However, seeing citizens lining the sidewalks, official government required blue trash bags in hand, was a remarkable vision of civic cooperation. The idea that trash collection would occur multiple times a day, five or six times a week, is stunning to this American. In effect, Taiwan moved to a just-in-time trash collection system. As noted in this article:
This ‘trash-doesn’t-touch-the-ground’ system makes each person responsible for his or her personal consumption. Every plastic fork, every bottled beverage, and every food scrap needs to be accounted for by its consumer. The implementation of a few clever policies encourages this new relationship with trash.
It’s compulsory for the people of Taiwan to use a special blue ‘City of Taipei’ garbage bag to dispose of general waste. They’re available at most corner stores and come in different sizes, ranging from 3 to 120 liters. On the other hand, recycling is free and can be brought to the truck in any kind of bag.
This encourages people to recycle more and produce less trash.
What did this have to do with the paucity of public trash receptacles which also forced me to carry plastic wrappers and bottles in my pocket as we wandered around the city? City officials discovered that citizens had been skirting recycling mandates by dumping things in public trash bins. To increase recycling compliance, the government removed public trash receptacles, conducted occasional audits of trash and recycling when the trucks came by, and started posting videos of and fining violators.
All together, these policies have been remarkably effective.
[Taiwan was] producing 3,296 tonnes per day and recycling only 5% of it. Today, they have reduced that number by more than 2/3, of which they recycle an impressive 55%.
The difference in philosophy and ownership of trash collection between the United States and Taiwan is striking.
The difference between Taiwan and other nations is the way waste management sits in the public’s consciousness. In the US, waste management is run by private companies. Companies place the emphasis on quality of service, aiming to reduce the burden on the consumer.
People don’t have to think about the amount of trash they produce – once it’s in the can, it’s no longer their responsibility. Garbage trucks come in the dead hour of the night or during office hours, to be as inconspicuous as possible.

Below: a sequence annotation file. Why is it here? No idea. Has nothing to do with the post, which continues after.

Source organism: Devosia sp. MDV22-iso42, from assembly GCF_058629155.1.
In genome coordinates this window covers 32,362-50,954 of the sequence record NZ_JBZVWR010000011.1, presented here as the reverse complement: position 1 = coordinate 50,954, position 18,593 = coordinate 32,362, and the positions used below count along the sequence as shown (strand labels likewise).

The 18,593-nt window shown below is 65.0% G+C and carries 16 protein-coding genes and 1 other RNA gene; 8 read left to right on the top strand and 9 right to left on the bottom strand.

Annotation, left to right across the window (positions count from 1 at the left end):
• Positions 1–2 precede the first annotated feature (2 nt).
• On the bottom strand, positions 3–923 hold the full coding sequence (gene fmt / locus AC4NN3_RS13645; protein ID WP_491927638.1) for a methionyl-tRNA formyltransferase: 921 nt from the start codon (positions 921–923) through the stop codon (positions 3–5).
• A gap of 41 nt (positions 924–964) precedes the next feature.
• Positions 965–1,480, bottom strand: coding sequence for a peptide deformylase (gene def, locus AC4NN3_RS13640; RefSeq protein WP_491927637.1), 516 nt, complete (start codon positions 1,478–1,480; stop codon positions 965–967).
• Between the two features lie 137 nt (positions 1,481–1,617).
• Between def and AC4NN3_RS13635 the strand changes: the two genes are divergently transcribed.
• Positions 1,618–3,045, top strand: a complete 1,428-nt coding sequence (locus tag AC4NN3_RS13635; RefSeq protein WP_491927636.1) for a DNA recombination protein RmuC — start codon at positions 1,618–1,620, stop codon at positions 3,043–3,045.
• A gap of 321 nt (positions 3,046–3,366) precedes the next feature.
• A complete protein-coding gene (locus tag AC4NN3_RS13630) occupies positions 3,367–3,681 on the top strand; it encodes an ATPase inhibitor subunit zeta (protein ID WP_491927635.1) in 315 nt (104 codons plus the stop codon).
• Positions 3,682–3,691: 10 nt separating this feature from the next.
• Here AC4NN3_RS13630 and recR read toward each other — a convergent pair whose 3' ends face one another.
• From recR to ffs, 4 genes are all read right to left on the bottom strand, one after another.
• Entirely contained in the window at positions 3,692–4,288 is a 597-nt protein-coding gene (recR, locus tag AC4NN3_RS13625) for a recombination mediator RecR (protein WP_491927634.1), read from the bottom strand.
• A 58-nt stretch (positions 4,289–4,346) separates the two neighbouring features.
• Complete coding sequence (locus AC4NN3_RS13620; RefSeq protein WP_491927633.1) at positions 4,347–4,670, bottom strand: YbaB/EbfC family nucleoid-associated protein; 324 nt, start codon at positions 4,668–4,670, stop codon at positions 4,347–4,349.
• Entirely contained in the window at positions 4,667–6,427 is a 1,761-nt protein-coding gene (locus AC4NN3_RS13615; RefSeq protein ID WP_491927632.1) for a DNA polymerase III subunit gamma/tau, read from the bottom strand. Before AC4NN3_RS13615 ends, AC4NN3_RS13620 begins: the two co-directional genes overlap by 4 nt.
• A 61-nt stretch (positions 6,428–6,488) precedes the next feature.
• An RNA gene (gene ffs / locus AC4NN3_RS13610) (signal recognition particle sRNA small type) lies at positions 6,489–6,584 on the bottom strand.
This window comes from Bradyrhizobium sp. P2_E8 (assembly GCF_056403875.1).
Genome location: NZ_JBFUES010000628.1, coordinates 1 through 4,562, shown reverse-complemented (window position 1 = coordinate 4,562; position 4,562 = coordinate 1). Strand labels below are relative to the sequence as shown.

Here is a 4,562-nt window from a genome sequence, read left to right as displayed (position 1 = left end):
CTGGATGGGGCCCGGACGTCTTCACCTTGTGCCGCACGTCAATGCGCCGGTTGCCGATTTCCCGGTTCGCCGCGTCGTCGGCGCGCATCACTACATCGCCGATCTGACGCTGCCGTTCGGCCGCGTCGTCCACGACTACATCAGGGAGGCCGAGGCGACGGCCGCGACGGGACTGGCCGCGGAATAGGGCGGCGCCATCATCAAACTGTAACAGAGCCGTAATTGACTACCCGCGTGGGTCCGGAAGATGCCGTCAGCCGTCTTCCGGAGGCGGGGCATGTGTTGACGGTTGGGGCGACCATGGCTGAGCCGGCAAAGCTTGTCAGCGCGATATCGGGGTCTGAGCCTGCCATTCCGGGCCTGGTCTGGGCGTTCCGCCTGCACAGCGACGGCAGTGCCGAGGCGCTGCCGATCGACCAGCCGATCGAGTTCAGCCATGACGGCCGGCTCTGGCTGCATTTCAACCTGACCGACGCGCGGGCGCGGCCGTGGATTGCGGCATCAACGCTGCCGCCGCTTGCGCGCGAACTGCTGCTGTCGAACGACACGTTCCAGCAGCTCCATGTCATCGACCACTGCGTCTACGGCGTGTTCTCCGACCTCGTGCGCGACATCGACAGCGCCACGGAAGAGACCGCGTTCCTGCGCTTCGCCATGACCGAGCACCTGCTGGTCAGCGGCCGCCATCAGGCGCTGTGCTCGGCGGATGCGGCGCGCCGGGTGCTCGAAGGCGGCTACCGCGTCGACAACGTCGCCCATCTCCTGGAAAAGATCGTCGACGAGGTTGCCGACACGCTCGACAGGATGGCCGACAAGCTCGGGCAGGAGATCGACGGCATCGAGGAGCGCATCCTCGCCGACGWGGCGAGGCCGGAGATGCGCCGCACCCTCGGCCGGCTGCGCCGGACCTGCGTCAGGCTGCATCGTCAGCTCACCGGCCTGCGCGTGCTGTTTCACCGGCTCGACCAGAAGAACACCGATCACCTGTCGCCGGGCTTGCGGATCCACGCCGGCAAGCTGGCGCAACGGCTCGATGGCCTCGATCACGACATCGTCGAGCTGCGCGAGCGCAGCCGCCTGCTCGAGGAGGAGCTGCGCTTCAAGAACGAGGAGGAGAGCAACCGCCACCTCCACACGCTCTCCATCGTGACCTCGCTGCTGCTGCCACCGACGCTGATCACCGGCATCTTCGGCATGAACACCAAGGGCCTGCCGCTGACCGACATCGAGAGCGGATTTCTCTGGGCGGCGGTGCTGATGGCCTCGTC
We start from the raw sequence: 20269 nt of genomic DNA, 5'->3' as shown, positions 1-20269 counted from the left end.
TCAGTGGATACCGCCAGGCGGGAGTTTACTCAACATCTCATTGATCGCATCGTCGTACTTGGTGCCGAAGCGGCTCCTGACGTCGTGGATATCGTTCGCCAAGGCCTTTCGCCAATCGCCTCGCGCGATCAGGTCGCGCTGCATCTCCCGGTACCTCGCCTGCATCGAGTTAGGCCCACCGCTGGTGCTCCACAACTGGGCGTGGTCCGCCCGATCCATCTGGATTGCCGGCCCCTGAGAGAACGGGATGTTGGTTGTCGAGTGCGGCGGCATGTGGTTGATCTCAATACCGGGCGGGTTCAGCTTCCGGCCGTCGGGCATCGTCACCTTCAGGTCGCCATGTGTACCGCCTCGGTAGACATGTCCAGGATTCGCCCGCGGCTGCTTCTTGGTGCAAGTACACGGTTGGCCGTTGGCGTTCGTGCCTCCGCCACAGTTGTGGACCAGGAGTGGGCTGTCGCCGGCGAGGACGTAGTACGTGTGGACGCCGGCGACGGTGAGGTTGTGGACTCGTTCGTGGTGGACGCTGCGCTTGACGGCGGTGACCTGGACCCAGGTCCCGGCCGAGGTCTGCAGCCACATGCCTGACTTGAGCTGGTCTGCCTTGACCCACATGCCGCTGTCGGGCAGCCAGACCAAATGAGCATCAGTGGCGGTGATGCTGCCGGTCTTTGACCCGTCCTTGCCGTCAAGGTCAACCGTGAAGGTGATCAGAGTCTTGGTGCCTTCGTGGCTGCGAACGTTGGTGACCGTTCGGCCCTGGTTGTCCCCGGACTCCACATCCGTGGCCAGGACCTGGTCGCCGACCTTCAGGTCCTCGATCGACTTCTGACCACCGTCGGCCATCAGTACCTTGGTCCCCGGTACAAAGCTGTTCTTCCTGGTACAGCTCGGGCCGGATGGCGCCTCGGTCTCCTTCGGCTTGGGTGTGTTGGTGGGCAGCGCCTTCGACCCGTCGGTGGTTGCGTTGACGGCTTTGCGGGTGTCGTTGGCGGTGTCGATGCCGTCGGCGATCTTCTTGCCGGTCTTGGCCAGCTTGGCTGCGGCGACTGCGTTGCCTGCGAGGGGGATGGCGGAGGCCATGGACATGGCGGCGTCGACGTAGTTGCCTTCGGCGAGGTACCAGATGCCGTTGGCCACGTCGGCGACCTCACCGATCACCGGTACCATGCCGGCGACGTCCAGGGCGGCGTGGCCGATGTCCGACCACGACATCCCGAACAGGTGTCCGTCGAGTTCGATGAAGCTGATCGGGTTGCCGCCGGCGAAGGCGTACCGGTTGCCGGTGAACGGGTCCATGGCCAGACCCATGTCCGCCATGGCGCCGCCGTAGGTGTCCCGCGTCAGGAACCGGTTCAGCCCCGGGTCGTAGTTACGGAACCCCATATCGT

For some problems, achieving a breakthrough requires a holistic solution, with interlinked policies as Taiwan implemented to avoid any Cobra effects.
It depresses me to think of San Francisco's reactionary, incrementalist governance in comparison. The MTA recently voted unanimously to cap the number of total electric scooters in the city to 1,250 for the first year of testing. That's among five different rental companies.
I don't mind that government agencies implement codes and regulations; some policies save lives, like earthquake and fire building codes. But the incrementalist approach likely dooms the city to a series of local maximums at best, and at worst locks out all the dynamic improvements that characterize the most vibrant systems.
Electric scooters might be a wonderful addition to the city's transportation options, but it's something that needs to be tested at scale because it's a solution that depends on scale for a good customer experience. I've tried to take electric scooters a few times, and either the nearest one is too far away, or the one I walk up to has a dead battery. If you limit the number of scooters during a test you might as well just ban them.
A much more vibrant and livable San Francisco likely involves something like 25-50% fewer cars, sidewalks 50% wider, buildings 50% taller, twice the population density, and 25X the number of electric scooters, just to throw out some back of the envelope guesses of enough magnitude to alter one's conception of the city in a significant way. But no incrementalist approach will get the city there.